Experts agree: Your next car will be smarter than you

Google's dream car? Nope. Head-up displays, parking-spot search, 'platoons', and more

Feature Forget Google's self-driving car – for a few years, at least. Today's real action in the computer-meets-car arena is in the development of advanced driver assistance systems (ADAS), as was made abundantly clear at last week's GPU Technology Conference.

"We're not going to find ourselves driving in an autonomous car tomorrow," said Ian Riches of the research and consulting firm Strategy Analytics. Instead, as self-driving capabilities begin to appear, they'll first be used for "repetitive and dull and boring" things such as parking and driving in congested traffic.

"It's the sort of thing you never see in car adverts," Riches said. "Generally it's the handsome guy driving on a mountainous, twisty road, the handsome guy phoning his gorgeous girlfriend, the stuff you see in the marketing videos. That's not what real life is like."

One such repetitive, dull, and boring real-life scenario now under investigation, he said, is the European Commission's "Safe Road Trains for the Environment" (SARTRE) project, in which cars would platoon behind a professional driver – piloting an 18-wheeler, for example – and their cars would semi-autonomously bunch up behind the truck in a tight convoy, allowing their drivers to engage in otherwise illegal activities such as texting or chatting away on their mobile phones.

Riches said that one clear advantage of SARTRE is that it would save money. "The guys behind will be saving some fuel," he said, "so that helps. But also, what do you think is cheaper? Doing this or doubling your road capacity?"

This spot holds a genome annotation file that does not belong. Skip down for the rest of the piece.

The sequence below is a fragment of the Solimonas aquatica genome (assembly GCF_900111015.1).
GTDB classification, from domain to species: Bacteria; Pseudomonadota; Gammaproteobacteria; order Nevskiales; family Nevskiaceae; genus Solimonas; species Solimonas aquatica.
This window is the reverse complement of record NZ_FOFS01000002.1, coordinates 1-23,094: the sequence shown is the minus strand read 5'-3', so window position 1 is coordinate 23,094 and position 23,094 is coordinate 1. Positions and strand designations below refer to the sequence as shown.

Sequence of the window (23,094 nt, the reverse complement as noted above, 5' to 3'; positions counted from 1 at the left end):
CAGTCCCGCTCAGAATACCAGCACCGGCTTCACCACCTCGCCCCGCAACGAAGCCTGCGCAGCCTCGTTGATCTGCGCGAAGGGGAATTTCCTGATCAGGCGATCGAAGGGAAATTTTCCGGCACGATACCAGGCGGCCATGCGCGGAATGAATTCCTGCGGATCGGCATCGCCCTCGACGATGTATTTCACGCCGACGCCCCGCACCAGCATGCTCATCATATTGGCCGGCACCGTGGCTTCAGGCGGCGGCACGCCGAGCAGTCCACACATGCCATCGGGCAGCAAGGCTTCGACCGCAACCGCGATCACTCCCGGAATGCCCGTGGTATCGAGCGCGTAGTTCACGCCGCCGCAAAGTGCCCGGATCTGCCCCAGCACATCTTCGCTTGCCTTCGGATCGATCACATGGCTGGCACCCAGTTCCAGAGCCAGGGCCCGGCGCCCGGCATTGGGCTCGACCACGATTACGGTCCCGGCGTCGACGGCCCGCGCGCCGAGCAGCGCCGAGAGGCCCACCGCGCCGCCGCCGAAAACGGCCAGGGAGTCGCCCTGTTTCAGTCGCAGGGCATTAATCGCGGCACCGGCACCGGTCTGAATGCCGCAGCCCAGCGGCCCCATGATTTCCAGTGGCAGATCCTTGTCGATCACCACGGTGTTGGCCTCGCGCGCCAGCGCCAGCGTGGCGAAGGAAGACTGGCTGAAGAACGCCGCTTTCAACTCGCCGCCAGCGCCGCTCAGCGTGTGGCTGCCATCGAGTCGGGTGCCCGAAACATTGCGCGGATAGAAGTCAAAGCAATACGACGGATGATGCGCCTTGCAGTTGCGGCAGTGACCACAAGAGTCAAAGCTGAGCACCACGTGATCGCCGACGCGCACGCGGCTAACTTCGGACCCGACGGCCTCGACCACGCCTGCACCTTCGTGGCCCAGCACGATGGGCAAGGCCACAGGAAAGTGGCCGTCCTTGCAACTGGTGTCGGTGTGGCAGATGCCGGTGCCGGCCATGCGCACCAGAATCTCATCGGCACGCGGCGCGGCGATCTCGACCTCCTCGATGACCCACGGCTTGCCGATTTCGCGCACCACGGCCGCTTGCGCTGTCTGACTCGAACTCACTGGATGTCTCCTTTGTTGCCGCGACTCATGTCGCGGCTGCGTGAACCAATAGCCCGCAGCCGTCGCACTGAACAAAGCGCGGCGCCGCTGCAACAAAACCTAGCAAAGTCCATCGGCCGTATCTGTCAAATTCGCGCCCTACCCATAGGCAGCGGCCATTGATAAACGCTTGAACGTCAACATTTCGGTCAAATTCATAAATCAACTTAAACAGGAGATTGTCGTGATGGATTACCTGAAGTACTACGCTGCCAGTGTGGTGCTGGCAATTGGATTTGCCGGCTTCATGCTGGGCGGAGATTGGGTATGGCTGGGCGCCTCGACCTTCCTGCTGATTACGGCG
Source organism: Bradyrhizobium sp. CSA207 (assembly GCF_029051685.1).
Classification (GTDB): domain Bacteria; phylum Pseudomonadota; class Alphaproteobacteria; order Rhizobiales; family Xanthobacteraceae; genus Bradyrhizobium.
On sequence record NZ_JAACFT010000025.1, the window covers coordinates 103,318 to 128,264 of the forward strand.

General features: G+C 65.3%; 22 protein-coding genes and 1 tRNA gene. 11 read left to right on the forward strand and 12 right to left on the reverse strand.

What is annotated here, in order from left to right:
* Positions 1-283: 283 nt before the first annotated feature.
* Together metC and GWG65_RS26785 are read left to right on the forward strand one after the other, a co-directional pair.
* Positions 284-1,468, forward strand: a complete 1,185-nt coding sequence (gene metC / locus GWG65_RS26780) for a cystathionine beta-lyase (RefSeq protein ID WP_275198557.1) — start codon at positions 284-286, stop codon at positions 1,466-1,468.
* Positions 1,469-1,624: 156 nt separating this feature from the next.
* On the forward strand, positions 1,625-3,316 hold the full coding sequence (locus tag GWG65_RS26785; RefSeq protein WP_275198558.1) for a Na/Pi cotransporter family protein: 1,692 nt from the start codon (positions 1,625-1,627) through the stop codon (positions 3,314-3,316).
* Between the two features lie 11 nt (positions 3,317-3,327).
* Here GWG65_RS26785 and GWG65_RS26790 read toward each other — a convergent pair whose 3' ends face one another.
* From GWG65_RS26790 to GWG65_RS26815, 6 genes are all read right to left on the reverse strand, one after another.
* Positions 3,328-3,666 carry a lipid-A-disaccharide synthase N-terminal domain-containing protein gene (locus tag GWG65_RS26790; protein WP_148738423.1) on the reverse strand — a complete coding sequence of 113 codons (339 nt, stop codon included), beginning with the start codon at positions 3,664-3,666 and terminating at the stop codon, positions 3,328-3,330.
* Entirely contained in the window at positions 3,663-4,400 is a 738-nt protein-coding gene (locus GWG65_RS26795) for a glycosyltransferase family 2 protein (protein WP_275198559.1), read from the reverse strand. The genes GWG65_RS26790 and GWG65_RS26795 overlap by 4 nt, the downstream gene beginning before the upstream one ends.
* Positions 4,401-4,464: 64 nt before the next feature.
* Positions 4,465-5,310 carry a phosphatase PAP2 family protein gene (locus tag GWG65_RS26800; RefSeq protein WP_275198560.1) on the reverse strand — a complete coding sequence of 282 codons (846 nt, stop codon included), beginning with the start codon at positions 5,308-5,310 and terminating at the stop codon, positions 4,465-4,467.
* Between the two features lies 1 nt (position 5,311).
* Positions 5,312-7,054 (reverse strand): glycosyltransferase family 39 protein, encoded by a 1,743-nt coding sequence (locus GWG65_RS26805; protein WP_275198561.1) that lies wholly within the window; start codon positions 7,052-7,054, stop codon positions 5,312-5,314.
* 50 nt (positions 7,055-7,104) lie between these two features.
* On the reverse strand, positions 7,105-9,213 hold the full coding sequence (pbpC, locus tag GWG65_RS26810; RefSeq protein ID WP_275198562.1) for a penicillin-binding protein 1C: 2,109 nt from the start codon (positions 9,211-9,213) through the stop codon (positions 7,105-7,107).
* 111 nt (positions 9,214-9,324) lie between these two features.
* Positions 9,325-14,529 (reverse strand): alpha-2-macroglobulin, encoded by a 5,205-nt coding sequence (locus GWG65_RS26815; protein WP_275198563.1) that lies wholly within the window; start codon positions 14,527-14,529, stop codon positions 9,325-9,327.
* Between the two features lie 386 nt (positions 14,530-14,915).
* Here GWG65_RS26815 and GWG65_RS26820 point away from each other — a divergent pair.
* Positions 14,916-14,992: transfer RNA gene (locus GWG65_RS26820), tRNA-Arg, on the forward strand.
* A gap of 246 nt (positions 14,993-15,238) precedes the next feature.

The SARTRE project: platooning behind a professional driver

Thanks to SARTRE, as C.W. McCall would say, "Mercy sakes alive, looks like we've got us a convoy!"

But before we even get to semi-autonomous cars on our highways, ADAS-enabled vehicles will provide us – and our cars – with road and traffic information, help us park, assist in lane changes, and snap us back to focus should our attention wander from the task at hand: safe driving.

The need for ADAS is especially acute in urban situations, said Audi research engineer Mario Tippelhofer. "We spend a lot of time thinking about how we can improve safety and how can we avoid accidents in urban areas," Tipplehofer said of his team at the Volkswagen Group of America Electronics Research Laboratory in Belmont, California.

"Our approach was to help the driver to be less stressed, more focused, going into those urban areas in a more relaxed manner," he said. "We're trying to paint a vision of what urban mobility can look like for our Audi customers in the near future.

The areas of study that his research group is investigating include prediction of road conditions and congestion, intuitive interfaces for the presentation of information, and other advanced assistance systems.